Lungworm in dogs is increasing in the UK. Since the 1980’s ‘hot spots’ of infection have been noted in Cornwall and south Wales, however, since the early to mid 1990’s, clinical cases have been being seen more frequently and across a greater range, from the southern counties and as far north as Glasgow. Predictive mapping suggests that due to a change in climate to warmer, wetter weather; the parasite will continue this spread over the next 10 years and will be common throughout the UK.
What is Lungworm and How is it Spread?
The Lung worm Angiostrongylus vasorum is commonly found infecting dogs and foxes. The cat and human populations are not affected by this particular worm.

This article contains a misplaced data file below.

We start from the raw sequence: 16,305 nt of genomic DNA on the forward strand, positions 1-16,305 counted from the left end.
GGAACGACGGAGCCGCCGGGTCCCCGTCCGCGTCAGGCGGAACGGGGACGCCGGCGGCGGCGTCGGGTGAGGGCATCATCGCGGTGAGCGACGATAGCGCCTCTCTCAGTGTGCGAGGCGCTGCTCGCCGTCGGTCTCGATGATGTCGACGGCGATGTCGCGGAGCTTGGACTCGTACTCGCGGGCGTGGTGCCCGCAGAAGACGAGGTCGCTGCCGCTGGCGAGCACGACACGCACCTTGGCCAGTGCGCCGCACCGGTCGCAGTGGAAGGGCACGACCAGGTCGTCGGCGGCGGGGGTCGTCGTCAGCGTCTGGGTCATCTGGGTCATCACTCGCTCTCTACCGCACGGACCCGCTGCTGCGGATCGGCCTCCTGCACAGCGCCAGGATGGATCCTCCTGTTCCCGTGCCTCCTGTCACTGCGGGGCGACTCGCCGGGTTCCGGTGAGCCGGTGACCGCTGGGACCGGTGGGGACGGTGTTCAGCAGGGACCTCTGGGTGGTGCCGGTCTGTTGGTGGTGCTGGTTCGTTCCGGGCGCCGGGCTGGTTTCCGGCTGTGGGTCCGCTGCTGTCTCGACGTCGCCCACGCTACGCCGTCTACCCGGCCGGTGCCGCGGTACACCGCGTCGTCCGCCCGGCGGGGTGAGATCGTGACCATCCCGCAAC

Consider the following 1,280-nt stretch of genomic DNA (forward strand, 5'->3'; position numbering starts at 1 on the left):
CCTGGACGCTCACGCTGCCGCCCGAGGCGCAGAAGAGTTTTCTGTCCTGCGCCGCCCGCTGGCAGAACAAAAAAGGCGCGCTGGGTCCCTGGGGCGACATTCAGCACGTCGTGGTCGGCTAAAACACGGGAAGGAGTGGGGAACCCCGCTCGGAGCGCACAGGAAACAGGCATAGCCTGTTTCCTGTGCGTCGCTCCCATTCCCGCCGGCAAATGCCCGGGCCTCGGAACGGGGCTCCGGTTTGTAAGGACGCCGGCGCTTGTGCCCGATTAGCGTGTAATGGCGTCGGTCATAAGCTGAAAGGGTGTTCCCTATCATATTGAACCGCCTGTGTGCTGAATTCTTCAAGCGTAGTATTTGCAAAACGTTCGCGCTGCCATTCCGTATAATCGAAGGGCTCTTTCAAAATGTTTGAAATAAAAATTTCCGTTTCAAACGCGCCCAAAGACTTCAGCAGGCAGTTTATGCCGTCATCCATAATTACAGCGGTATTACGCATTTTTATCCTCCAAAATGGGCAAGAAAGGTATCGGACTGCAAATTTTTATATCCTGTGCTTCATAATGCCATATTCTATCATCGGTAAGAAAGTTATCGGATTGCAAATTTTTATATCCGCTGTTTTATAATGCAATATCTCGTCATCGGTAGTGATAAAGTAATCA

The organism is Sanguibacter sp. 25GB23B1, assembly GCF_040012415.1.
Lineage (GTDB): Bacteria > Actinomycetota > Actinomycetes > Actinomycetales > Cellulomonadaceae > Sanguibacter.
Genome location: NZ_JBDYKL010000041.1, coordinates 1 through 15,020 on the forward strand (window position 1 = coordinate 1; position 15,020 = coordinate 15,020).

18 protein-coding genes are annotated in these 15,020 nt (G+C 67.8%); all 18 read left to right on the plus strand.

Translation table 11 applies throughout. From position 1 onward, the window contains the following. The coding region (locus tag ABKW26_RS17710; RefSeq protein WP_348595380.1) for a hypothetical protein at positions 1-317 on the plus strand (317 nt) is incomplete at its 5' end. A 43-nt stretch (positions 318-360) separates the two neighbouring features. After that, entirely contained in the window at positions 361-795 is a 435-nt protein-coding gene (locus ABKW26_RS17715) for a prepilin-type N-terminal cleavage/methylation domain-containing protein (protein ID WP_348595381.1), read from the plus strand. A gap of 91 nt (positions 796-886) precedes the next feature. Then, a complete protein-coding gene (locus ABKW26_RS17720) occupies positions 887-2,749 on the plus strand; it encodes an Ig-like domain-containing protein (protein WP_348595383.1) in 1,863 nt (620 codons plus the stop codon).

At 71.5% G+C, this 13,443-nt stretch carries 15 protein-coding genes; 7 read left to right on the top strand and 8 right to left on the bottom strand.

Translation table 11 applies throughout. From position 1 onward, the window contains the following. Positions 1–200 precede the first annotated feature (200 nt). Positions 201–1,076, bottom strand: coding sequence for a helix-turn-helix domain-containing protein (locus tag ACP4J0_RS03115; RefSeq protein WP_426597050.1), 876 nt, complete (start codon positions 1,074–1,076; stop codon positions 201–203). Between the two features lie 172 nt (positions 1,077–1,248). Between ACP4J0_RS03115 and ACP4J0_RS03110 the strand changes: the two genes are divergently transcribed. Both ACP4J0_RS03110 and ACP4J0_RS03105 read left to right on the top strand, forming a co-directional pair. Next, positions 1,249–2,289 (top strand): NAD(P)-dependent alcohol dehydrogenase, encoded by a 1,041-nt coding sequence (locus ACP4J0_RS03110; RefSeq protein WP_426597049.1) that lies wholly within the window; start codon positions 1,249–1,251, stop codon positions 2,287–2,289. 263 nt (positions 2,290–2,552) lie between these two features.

Dogs become infected through intentional or accidental ingestion of common garden slugs and snails carrying the lungworm larvae. These then migrate through the body, whilst developing through the larval stages to eventually become adults within the major blood vessels and right side of the heart.
How will Lungworm affect my dog?
Clinical signs of infection include the following:
- Breathing problems
– Exercise intolerance
– Shortness of breath
- Clotting problems
– Nose bleeds
– Bleeding excessively even from minor cuts
- Liver / Kidney problems
- Other non –specific signs of illness
– Poor appetite
– Weight loss
– Vomiting / Diarrhoea
Some dogs, however, have no clinical signs and can act as carriers, spreading infection. Infections can be fatal to the dog is not treated appropriately.
Treatment / Prevention of Disease
Whilst we are unable to prevent ingestion of the Lungworm Larvae, there are two treatments, Advocate (spot on treatment) and Milbemax (chewable tablet), available that will treat your dog and eradicate infection and prevent the diease.